I am one of those weird anomalies in sci-fi.
I am both an avid Star Wars fan, as well as a Trekkie.
I grew up watching Star Trek TOS with my mom every Sunday morning, as she sipped her morning coffee from bed, I would come crawl in and watch the adventures of James T. Kirk and his cohorts.
Making their way through the galaxy to planets unknown, kicking alien ass, and wooing all the humanoid women he could.
When I was a teen, I feel in love with Star Trek all over again with The Next Generation. Following the exploits of Captain Picard and the gang, racing home from school to watch the reruns of my favorite episodes on Fox.
So it is of great surprise that I have dozens of Star Wars sets, but nothing til now of Star Trek.
Truth be told, it is a franchise that has seen a lot of toys and action figures, but up until a year ago had not had a single building toy.
Maybe because it has always come second to Star Wars, due to marketing, or fan base, who knows, it just has never been milked dry as Bantha like Star Wars has.
So it is not small surprise I had to run out and grab the Enterprise as soon as I saw it.
Now the odd thing is, it has been sitting here for almost 2 years now, waiting to be assembled finally.
I never had much room for it, as it is a huge ship, but to show my Star Trek pride, decided it should reside in my office downtown.
Now I have been out of the legitimate set racket for so long, I forgot what it is like to buy a retail version of something.
All my Chinese block-offs come in a super tightly packed box, taped up so tight you almost need a saw to get into them.
So when I opened up the Enterprise it was a real treat.
Full box art:
And a fancy place for the manual even
What it did lack however was a numbering system
As this set clocked in over 3000 pieces, I had not choice but to do a rudimentary sorting job.
Once that was out of the way, I got onto the build which was surprisingly good for Mega Bloks.
My experience in the past has been mixed.
While the finished products tend to look nice, their clutch and build usually sucks.
That is NOT the case here.
The clutch on Mega now is almost too good.
My hands were red and raw by the time I finished.
The core of the ship is very solid, but it has to be, there is a lot of weight it needs to bear.
The center is all one solid piece, and thankfully it is, as the set is a whopping 16lbs, most of which is contained in the saucer and engines.
The main body design did something I have never seen before, they used a pile of bricks to make a temporary stand for the ship while being assembled, so it would not keep tipping over.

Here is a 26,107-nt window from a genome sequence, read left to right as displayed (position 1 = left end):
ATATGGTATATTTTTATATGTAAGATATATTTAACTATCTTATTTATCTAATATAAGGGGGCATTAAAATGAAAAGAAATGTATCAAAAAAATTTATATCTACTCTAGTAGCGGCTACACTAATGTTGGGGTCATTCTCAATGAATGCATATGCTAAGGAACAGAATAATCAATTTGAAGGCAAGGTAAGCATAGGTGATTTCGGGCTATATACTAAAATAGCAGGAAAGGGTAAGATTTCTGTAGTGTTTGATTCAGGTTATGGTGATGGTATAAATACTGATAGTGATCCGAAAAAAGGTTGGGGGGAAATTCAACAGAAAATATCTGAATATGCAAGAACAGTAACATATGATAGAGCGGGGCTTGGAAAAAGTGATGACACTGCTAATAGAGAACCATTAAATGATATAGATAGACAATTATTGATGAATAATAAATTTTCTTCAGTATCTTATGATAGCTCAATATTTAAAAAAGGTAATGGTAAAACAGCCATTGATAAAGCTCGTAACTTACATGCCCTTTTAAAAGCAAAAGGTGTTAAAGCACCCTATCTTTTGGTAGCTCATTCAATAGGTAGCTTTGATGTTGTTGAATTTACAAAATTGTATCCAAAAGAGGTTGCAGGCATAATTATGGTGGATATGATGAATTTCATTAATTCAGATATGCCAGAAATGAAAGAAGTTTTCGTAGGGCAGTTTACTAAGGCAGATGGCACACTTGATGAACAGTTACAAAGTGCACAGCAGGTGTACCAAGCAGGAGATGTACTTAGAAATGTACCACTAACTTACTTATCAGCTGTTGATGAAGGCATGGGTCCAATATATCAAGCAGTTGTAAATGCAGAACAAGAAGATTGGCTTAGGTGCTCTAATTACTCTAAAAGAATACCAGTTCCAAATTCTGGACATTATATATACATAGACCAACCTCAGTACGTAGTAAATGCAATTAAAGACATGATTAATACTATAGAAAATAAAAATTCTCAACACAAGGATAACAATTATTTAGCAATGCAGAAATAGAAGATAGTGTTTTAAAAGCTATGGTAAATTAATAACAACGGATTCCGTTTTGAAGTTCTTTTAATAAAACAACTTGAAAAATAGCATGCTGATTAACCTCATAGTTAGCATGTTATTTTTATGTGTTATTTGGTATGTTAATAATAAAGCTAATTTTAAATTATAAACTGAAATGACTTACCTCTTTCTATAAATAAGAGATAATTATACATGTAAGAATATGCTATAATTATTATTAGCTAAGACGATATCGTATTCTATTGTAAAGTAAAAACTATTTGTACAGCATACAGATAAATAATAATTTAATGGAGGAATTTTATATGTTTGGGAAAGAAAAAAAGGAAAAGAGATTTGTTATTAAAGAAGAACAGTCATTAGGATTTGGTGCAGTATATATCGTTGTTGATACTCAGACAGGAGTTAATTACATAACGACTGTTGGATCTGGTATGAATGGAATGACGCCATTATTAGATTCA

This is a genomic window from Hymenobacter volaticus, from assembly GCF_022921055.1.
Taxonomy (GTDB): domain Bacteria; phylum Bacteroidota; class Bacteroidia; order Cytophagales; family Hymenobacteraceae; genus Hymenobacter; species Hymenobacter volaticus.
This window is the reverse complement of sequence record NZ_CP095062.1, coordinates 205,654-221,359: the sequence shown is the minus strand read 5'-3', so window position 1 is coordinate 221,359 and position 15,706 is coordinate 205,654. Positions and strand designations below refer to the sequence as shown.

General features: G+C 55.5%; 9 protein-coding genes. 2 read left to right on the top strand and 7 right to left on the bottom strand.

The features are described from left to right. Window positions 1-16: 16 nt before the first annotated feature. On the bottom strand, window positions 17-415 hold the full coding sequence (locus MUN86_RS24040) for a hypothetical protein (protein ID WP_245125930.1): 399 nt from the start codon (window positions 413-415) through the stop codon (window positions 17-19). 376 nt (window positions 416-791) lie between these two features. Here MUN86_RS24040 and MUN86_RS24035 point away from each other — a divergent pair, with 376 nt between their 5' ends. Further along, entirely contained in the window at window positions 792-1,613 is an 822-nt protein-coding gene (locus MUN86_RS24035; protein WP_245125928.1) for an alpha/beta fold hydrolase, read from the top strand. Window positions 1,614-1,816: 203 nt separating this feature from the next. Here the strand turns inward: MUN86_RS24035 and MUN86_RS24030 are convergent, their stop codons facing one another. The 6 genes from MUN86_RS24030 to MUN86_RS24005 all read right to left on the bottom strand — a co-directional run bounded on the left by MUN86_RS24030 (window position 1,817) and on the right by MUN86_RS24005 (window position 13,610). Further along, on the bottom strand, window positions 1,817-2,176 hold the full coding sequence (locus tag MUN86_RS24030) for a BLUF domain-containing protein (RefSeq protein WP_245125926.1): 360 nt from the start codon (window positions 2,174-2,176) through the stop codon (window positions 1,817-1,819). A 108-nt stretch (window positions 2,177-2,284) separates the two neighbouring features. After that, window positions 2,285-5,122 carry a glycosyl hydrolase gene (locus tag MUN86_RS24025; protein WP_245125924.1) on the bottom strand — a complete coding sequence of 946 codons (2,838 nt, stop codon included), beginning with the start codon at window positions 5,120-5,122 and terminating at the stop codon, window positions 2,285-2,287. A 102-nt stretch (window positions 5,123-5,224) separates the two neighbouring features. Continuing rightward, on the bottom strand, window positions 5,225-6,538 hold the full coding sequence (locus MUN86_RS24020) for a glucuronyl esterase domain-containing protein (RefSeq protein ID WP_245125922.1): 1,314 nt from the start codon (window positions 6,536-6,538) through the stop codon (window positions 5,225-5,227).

So it is build in very tight and no glue was needed to make things hold.
The engines sit on top of the solid posts, and are held in by gravity alone. They have slots in them that are well reinforced and show little worry of breaking
The neck of the ship is designed to slot into the saucer once complete.
This is a clever design and works well to balance the weight of the saucer and keep it all solid. There is very little bend or movement in the ship when assembled.
There are however a few snags in the design.
Sliding the neck of the saucer through the main base of the ship was horrible.
There is zero room for variance here, so if the bricks are even 1/100 of a mm too out of alignment, it will not slide though. I almost had to put it in a vice to compact it to slide it though
Once it is in there though, there is zero chance it will be coming out unless completely disassembled.
The second challenge was the saucer.
The vast majority was straight forward, until you reach the command deck.
It is assembled separately, then put on in one chuck at the end.
But again, the uber clutch comes back to bite you in the ass.
You almost need a rubber mallet to hammer it on. By hands were in so much pain by the end of the build from pressing this together.
And lastly, again we have a slotting issue.
The saucer fits nice and snug on the long neck, which again, offers zero room of error. it slid in about 75% of the way with ease, then once it was getting towards the end, bound down on bricks that were slightly out of alignment.
This took a good 15 mins of playing with it to make it fit.
BUT Once together, she is a beautiful ship.
Unlike most Lego designs, it looks like a model.
Very little scream it is a building block, with lots of smooth surfaces and fancy finishes.
The engines even light up when pressed
If you are a trekkie like I am, you owe it to yourself to check this set out.
The can still be had for about $100 (they were 299 new when they came out), so snap it up before it is gone, because much like Lego, once they are retired the price goes through the roof.
A 10.10 for finished product, and a 7.5 for the actual frustration of the build.